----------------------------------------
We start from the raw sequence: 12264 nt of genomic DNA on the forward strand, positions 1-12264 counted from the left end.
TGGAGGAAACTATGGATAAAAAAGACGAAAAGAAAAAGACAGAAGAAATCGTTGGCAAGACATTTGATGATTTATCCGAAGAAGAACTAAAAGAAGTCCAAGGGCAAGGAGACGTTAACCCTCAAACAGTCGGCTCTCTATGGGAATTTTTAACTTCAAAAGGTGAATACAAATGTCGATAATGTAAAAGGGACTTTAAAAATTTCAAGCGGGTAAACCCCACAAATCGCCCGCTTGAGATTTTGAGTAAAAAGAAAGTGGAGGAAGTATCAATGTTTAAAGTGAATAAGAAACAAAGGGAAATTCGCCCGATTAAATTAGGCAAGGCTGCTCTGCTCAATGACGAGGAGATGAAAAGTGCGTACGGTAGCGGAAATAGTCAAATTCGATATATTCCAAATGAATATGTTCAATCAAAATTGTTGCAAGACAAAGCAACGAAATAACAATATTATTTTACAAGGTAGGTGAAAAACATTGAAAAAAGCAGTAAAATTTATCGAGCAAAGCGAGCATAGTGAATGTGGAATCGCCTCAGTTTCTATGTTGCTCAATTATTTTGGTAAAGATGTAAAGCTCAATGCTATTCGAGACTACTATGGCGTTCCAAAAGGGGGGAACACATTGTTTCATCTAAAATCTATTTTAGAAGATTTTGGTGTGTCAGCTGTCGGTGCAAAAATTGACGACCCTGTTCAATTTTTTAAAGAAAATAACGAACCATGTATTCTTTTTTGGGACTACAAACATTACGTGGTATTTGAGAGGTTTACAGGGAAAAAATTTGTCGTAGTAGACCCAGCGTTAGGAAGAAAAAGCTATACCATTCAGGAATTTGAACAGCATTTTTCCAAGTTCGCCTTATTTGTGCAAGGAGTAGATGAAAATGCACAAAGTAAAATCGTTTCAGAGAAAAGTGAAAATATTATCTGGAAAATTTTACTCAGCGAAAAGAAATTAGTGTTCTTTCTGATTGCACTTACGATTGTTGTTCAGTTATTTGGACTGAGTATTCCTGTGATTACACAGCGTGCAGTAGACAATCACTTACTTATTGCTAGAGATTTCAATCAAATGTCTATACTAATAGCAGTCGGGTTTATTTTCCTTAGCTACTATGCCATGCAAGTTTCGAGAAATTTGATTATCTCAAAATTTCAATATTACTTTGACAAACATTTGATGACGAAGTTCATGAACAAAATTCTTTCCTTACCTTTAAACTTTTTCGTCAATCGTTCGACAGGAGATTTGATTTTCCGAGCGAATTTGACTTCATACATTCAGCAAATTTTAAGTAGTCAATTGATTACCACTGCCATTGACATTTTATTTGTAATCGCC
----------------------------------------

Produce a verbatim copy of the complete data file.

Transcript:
We start from the raw sequence: 12264 nt of genomic DNA on the forward strand, positions 1-12264 counted from the left end.
TGGAGGAAACTATGGATAAAAAAGACGAAAAGAAAAAGACAGAAGAAATCGTTGGCAAGACATTTGATGATTTATCCGAAGAAGAACTAAAAGAAGTCCAAGGGCAAGGAGACGTTAACCCTCAAACAGTCGGCTCTCTATGGGAATTTTTAACTTCAAAAGGTGAATACAAATGTCGATAATGTAAAAGGGACTTTAAAAATTTCAAGCGGGTAAACCCCACAAATCGCCCGCTTGAGATTTTGAGTAAAAAGAAAGTGGAGGAAGTATCAATGTTTAAAGTGAATAAGAAACAAAGGGAAATTCGCCCGATTAAATTAGGCAAGGCTGCTCTGCTCAATGACGAGGAGATGAAAAGTGCGTACGGTAGCGGAAATAGTCAAATTCGATATATTCCAAATGAATATGTTCAATCAAAATTGTTGCAAGACAAAGCAACGAAATAACAATATTATTTTACAAGGTAGGTGAAAAACATTGAAAAAAGCAGTAAAATTTATCGAGCAAAGCGAGCATAGTGAATGTGGAATCGCCTCAGTTTCTATGTTGCTCAATTATTTTGGTAAAGATGTAAAGCTCAATGCTATTCGAGACTACTATGGCGTTCCAAAAGGGGGGAACACATTGTTTCATCTAAAATCTATTTTAGAAGATTTTGGTGTGTCAGCTGTCGGTGCAAAAATTGACGACCCTGTTCAATTTTTTAAAGAAAATAACGAACCATGTATTCTTTTTTGGGACTACAAACATTACGTGGTATTTGAGAGGTTTACAGGGAAAAAATTTGTCGTAGTAGACCCAGCGTTAGGAAGAAAAAGCTATACCATTCAGGAATTTGAACAGCATTTTTCCAAGTTCGCCTTATTTGTGCAAGGAGTAGATGAAAATGCACAAAGTAAAATCGTTTCAGAGAAAAGTGAAAATATTATCTGGAAAATTTTACTCAGCGAAAAGAAATTAGTGTTCTTTCTGATTGCACTTACGATTGTTGTTCAGTTATTTGGACTGAGTATTCCTGTGATTACACAGCGTGCAGTAGACAATCACTTACTTATTGCTAGAGATTTCAATCAAATGTCTATACTAATAGCAGTCGGGTTTATTTTCCTTAGCTACTATGCCATGCAAGTTTCGAGAAATTTGATTATCTCAAAATTTCAATATTACTTTGACAAACATTTGATGACGAAGTTCATGAACAAAATTCTTTCCTTACCTTTAAACTTTTTCGTCAATCGTTCGACAGGAGATTTGATTTTCCGAGCGAATTTGACTTCATACATTCAGCAAATTTTAAGTAGTCAATTGATTACCACTGCCATTGACATTTTATTTGTAATCGCC